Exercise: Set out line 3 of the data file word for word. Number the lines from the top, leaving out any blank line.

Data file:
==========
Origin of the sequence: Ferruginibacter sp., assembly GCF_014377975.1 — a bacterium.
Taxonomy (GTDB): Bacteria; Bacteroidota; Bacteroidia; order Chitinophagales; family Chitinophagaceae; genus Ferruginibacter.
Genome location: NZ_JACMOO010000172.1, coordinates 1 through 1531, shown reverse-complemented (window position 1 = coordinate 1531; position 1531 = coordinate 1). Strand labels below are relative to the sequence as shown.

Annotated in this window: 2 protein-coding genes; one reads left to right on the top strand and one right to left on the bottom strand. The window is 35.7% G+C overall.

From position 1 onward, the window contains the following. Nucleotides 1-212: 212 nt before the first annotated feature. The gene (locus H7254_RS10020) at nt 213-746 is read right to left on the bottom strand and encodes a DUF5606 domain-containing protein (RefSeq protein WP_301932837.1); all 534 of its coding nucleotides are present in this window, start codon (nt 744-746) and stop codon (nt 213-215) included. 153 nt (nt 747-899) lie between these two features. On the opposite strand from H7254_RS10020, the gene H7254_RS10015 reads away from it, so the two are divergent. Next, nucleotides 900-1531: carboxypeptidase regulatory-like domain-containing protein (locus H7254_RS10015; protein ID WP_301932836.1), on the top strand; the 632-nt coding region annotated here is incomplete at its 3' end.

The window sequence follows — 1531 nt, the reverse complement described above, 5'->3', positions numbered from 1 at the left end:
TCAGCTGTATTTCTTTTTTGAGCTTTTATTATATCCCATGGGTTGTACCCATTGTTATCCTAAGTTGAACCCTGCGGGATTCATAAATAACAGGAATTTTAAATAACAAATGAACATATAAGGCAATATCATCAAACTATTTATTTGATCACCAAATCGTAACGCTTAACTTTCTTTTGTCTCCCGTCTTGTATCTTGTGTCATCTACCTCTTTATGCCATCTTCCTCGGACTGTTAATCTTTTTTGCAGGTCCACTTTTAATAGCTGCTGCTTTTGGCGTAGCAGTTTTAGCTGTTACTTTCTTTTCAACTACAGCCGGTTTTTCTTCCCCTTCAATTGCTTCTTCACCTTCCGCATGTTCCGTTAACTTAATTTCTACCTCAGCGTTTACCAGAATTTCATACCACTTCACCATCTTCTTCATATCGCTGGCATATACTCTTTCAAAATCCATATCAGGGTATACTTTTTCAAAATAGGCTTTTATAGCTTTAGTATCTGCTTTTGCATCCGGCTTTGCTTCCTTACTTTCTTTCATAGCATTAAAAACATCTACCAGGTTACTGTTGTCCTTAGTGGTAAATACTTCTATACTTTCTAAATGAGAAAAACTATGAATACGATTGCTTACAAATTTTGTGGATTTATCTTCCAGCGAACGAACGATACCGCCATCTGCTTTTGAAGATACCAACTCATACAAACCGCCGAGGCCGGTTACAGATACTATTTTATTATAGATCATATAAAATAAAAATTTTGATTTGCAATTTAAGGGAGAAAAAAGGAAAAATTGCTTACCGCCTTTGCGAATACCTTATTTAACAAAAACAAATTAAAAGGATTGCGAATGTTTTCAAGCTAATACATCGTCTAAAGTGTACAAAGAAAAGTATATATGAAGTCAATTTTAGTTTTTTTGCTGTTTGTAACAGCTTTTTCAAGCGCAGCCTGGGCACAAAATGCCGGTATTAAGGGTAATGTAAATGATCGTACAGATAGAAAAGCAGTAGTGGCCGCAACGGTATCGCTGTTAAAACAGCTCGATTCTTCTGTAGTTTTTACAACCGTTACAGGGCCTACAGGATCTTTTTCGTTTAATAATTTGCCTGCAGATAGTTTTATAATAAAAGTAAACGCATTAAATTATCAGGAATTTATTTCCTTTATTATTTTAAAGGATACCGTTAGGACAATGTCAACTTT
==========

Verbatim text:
Genome location: NZ_JACMOO010000172.1, coordinates 1 through 1531, shown reverse-complemented (window position 1 = coordinate 1531; position 1531 = coordinate 1). Strand labels below are relative to the sequence as shown.